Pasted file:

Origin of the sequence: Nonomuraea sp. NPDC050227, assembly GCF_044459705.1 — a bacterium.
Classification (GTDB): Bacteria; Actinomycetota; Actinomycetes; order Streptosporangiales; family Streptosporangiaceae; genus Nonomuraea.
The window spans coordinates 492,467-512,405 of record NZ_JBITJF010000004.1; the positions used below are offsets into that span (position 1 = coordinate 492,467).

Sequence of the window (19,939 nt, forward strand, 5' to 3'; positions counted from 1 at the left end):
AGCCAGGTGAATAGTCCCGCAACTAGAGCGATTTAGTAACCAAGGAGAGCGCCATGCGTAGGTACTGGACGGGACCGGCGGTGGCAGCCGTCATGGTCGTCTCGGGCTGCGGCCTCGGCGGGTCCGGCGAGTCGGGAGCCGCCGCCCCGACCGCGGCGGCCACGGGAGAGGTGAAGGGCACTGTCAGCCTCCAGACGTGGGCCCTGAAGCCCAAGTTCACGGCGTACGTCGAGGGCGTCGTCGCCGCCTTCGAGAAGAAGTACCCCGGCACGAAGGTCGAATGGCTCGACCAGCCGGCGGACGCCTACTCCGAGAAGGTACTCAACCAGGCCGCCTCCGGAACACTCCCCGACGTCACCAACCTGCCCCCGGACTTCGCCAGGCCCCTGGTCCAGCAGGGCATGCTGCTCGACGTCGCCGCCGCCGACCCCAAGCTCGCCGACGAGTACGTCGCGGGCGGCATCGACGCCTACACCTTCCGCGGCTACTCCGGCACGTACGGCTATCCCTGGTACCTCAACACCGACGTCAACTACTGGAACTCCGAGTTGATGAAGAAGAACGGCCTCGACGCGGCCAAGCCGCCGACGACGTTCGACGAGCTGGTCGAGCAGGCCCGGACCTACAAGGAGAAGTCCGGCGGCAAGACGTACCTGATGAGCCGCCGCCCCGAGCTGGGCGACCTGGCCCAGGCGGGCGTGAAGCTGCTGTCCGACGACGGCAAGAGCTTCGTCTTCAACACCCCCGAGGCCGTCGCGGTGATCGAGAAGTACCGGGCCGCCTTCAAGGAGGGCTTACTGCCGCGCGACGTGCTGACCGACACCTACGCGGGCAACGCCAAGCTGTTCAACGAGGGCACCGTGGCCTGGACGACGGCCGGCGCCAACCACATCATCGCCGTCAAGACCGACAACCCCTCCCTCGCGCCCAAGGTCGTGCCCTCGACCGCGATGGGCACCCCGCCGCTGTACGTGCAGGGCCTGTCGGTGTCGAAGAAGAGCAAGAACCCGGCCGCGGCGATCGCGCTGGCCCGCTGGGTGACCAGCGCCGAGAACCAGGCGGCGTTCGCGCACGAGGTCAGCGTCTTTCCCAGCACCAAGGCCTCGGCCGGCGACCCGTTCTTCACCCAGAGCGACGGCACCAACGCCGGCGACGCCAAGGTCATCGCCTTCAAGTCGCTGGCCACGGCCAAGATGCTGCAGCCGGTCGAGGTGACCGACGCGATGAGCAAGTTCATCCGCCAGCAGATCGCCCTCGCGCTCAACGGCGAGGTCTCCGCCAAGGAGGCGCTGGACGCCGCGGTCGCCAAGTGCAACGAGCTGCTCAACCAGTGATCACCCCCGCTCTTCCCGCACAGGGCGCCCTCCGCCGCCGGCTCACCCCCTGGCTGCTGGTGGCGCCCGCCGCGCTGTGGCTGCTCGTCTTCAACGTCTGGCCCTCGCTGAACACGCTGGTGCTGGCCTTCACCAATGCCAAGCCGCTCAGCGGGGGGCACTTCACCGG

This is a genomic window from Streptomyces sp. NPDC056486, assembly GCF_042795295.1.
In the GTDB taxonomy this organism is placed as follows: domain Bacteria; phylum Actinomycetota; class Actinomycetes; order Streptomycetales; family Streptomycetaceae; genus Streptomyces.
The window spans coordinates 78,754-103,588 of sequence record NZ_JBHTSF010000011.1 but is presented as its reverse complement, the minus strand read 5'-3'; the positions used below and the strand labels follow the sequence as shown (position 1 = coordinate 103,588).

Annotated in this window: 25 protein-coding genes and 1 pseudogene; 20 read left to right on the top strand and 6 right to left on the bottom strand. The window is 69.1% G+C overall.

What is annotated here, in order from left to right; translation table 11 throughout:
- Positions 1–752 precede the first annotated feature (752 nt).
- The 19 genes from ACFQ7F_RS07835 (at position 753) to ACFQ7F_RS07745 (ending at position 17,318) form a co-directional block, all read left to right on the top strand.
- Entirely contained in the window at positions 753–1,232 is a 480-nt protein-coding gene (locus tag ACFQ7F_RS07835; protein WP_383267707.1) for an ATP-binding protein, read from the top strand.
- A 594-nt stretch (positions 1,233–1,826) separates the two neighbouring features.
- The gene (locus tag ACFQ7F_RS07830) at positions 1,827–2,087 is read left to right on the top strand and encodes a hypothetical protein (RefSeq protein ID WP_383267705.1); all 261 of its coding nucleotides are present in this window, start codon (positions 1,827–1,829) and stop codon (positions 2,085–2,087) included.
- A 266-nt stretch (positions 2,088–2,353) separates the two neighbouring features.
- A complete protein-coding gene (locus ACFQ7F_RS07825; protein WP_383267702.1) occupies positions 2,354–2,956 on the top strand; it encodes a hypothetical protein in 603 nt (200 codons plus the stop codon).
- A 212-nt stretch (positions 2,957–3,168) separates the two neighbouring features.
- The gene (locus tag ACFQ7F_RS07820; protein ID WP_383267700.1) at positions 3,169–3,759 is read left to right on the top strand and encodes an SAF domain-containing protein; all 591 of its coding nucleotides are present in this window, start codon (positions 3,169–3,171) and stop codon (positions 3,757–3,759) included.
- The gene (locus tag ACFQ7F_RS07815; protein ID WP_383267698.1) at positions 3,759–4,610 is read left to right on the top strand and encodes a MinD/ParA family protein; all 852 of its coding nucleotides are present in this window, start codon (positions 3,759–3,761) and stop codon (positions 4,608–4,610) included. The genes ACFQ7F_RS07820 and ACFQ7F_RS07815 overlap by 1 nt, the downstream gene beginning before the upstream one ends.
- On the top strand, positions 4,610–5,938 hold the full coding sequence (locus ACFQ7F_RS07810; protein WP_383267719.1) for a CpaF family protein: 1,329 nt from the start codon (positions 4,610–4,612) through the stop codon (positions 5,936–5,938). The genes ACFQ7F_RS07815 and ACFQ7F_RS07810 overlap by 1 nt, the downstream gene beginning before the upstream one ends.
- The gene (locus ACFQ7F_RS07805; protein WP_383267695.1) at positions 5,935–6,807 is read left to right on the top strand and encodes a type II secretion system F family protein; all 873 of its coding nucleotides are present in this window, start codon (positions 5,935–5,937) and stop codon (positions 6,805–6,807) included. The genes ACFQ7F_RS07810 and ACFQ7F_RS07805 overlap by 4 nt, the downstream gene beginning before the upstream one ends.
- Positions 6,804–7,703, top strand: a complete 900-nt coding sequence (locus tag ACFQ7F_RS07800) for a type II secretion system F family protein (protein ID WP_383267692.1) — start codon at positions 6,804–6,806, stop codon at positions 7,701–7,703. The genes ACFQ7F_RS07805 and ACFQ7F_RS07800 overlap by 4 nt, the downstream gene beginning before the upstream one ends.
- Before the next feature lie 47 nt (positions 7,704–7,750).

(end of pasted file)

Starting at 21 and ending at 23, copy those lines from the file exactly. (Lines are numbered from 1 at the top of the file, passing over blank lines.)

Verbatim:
- On the top strand, positions 4,610–5,938 hold the full coding sequence (locus ACFQ7F_RS07810; protein WP_383267719.1) for a CpaF family protein: 1,329 nt from the start codon (positions 4,610–4,612) through the stop codon (positions 5,936–5,938). The genes ACFQ7F_RS07815 and ACFQ7F_RS07810 overlap by 1 nt, the downstream gene beginning before the upstream one ends.
- The gene (locus ACFQ7F_RS07805; protein WP_383267695.1) at positions 5,935–6,807 is read left to right on the top strand and encodes a type II secretion system F family protein; all 873 of its coding nucleotides are present in this window, start codon (positions 5,935–5,937) and stop codon (positions 6,805–6,807) included. The genes ACFQ7F_RS07810 and ACFQ7F_RS07805 overlap by 4 nt, the downstream gene beginning before the upstream one ends.
- Positions 6,804–7,703, top strand: a complete 900-nt coding sequence (locus tag ACFQ7F_RS07800) for a type II secretion system F family protein (protein ID WP_383267692.1) — start codon at positions 6,804–6,806, stop codon at positions 7,701–7,703. The genes ACFQ7F_RS07805 and ACFQ7F_RS07800 overlap by 4 nt, the downstream gene beginning before the upstream one ends.